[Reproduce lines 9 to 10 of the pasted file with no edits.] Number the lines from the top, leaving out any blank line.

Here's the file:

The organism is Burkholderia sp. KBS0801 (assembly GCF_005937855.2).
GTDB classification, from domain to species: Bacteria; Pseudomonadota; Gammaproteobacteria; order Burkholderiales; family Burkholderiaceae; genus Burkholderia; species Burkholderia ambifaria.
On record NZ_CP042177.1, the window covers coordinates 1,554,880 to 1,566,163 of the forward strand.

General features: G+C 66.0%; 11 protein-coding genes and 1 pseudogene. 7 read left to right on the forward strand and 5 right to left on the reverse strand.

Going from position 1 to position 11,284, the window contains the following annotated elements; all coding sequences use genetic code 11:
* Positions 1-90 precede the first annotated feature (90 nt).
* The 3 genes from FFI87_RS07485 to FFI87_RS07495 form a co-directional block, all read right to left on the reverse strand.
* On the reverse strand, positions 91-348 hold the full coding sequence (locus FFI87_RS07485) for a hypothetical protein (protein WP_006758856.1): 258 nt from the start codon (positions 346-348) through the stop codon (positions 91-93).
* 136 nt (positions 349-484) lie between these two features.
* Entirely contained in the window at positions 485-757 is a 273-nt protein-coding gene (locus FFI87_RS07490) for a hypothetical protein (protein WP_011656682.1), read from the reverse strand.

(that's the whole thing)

* 136 nt (positions 349-484) lie between these two features.
* Entirely contained in the window at positions 485-757 is a 273-nt protein-coding gene (locus FFI87_RS07490) for a hypothetical protein (protein WP_011656682.1), read from the reverse strand.